- Daily Nation
The government has a cumulative bill of Ksh809 Billion in compensation claims after losing court cases since President Moi's era, Solicitor General Ken Ogeto revealed.
Appearing before a parliamentary committee, Ogeto stated that the monies owed by the state include cash owed to former political detainees which the government had been unable to pay due to a cash crunch.
"We have to admit that some of these cases would have been successfully defended and bills minimized if we had facilitation. Our assurance must be that with these additional resources, we must endeavor to do all we can to ensure that the performance of our constitutional and statutory duties to the government and the public runs with clockwork precision,” Ogeto stated.Solicitor-General Ken Ogeto pictured at a past event.Daily Nation
Among the largest claims was for former Cabinet Minister and presidential candidate Kenneth Matiba after the government was ordered to pay Ksh945 Million as compensation for detention and torture in 1990.
Initially, reports indicated that he had been awarded Ksh504 Million as settlement for a case but it emerged that there was an error in the calculation and the former popular Minister should be awarded close to Ksh1 billion.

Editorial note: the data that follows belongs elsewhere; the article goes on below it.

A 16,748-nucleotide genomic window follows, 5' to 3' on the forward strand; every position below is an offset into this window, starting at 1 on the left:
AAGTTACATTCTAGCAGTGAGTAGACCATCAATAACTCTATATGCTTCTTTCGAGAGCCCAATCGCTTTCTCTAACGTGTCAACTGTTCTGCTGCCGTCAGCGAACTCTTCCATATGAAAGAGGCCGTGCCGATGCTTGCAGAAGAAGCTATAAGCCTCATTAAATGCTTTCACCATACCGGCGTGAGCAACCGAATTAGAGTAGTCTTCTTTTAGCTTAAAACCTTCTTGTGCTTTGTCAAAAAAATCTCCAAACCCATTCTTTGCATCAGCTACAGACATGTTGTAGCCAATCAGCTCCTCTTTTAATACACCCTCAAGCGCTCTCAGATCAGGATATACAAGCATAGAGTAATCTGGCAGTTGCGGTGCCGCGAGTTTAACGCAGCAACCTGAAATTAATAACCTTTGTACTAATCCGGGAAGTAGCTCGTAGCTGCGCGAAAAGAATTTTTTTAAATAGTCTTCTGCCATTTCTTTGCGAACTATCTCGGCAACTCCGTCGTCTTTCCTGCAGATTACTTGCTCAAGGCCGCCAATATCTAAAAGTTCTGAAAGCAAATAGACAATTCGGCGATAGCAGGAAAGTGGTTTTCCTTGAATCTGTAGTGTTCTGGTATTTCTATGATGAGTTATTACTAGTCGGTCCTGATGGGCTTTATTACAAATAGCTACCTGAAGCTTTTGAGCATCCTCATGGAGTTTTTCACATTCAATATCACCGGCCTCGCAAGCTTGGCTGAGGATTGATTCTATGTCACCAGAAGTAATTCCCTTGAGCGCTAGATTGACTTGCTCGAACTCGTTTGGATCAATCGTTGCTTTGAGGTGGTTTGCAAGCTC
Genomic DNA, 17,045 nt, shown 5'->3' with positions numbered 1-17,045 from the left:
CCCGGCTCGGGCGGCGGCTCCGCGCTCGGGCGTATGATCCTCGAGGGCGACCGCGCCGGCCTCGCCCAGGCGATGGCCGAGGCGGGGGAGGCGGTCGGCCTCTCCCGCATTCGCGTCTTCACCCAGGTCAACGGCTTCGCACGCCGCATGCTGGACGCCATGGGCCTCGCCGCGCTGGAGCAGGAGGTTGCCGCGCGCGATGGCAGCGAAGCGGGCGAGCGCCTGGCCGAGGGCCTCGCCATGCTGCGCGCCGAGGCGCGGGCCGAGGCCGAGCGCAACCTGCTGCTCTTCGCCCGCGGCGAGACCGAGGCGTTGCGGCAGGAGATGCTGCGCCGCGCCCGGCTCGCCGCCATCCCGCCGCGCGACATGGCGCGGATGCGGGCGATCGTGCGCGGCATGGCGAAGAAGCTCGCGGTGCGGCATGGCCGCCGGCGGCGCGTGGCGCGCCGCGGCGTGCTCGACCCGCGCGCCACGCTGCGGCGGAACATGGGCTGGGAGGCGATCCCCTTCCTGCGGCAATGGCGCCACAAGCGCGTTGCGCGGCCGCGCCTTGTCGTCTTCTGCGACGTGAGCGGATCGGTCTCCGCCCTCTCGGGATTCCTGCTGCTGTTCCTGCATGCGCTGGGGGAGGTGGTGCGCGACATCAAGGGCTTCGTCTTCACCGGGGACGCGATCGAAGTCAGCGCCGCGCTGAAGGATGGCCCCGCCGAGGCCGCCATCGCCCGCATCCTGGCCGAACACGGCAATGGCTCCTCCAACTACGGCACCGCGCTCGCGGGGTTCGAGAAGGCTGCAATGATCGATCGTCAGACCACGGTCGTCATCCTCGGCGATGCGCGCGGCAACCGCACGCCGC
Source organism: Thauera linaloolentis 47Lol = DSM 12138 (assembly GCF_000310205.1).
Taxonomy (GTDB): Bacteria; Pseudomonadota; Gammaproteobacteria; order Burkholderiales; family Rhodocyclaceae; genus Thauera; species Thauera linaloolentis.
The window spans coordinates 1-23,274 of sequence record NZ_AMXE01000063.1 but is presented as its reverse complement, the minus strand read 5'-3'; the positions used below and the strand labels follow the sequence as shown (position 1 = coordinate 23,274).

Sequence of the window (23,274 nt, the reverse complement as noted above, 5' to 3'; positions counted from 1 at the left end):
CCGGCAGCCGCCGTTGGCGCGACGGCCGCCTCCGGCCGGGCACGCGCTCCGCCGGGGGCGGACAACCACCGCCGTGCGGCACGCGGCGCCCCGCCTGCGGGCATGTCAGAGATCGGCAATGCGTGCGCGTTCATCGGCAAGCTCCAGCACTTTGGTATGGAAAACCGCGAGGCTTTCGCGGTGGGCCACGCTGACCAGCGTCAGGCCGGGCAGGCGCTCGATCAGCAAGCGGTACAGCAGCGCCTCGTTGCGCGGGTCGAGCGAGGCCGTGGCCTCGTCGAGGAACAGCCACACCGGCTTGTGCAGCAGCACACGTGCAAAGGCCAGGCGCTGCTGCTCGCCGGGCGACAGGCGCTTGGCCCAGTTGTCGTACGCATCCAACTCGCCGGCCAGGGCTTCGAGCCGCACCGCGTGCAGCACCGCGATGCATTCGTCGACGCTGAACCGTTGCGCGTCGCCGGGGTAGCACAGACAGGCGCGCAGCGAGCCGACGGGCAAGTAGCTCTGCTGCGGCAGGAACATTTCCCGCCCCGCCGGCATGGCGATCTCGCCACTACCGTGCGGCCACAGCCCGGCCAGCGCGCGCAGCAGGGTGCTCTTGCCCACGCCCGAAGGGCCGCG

The amount is reported to have since run into billions due to the interest accrued, with the case still dragging on in court.
Months after that ruling, the government was ordered to pay seven Kenyans Ksh28 million as compensation for the torture they endured at Nyayo House during former President Daniel Moi's era.
In a separate case, the family of the late Charles Rubia sued the government for Ksh40 billion in compensation due to torture he allegedly received while in detention in the 1990s. They were awarded Ksh26 million.
Earlier in the year, the government initiated a payout of Ksh888 million to some of the victims of torture during the regime.
This amount is reported to have been used to settle 52 cases that had been filed by the survivors of the Nyayo House torture chambers, forcing the Treasury to deposit the cash with the Attorney-General to fulfill the compensation requirements.
The government has faced challenges in paying claims as in April, Transport, Infrastructure, Housing and Urban Development Principal Secretary Paul Maringa was asked to pay Ksh859 million following the demolition of a mansion in Nairobi’s Spring Valley estate to pave way for a road.
The PS faced a six-month jail term for failing to pay the businessman over the demolition.File image of Transport Principal Secretary Professor Paul MaringaFile
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